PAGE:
Former US Ambassador to Israel Martin Indyk, in a lecture at Hebrew University in Jerusalem on Wednesday night, said as follows:



"Israel has to realize that it will need to made territorial concessions and turn into a city-state: one large city from the north to the south, with a big park in the north and one in the south."



Indyk had a large role in negotiations with the Palestinian Authority for approximately a decade, and served as U.S. Assistant Secretary of State for Near East Affairs in the Clinton administration.



In a recent interview with NRP, Indyk had praise for the man who appears likely to become the PA's next leader, Abu Mazen. Indyk said that Abu Mazen "stood up in front of his people, unlike Arafat, and told them terrorism is a bad thing for us. [He said it's] religiously wrong, it's morally wrong and politically, it's doing great damage to our cause."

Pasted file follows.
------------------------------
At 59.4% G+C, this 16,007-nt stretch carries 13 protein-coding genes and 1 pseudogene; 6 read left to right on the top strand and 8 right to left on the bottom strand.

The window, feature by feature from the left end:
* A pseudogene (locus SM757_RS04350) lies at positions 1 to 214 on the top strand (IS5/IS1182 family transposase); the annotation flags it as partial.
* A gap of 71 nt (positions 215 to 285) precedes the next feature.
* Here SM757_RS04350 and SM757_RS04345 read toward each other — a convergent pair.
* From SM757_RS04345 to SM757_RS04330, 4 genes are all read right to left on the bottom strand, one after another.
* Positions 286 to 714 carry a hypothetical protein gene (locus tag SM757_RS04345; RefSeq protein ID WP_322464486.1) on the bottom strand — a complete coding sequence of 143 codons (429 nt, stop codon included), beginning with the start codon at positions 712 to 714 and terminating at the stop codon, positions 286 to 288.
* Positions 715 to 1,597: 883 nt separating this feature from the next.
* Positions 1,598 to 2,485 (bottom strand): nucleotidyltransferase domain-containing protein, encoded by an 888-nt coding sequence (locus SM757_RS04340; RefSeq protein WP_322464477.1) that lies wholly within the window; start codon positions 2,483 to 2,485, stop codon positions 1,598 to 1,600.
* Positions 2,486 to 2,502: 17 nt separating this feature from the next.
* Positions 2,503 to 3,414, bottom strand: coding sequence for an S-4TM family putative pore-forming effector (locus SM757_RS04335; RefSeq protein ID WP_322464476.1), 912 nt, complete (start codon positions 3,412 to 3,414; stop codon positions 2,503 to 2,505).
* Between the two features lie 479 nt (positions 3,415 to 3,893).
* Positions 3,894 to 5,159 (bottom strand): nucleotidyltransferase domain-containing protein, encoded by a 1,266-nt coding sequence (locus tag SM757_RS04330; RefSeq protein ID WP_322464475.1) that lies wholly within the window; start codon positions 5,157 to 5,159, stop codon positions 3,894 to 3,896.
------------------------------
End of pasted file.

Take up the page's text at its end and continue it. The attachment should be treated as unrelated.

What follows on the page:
That does not quite sum up Abu Mazen's position on terrorism as a tool against Israel, however. Nissan Ratzlav-Katz notes that in an interview with the London-based al-Sharq al-Awsat, published on March 3, 2003, Abu Mazen explained: "On the basis of the talks held in Cairo [between the PLO, Hamas, Islamic Jihad, etc.] we agreed upon the freezing of Palestinian military operations [a euphemism for terrorism] for one year.... We did not say, however, that we are giving up the armed struggle... The Intifada must continue."
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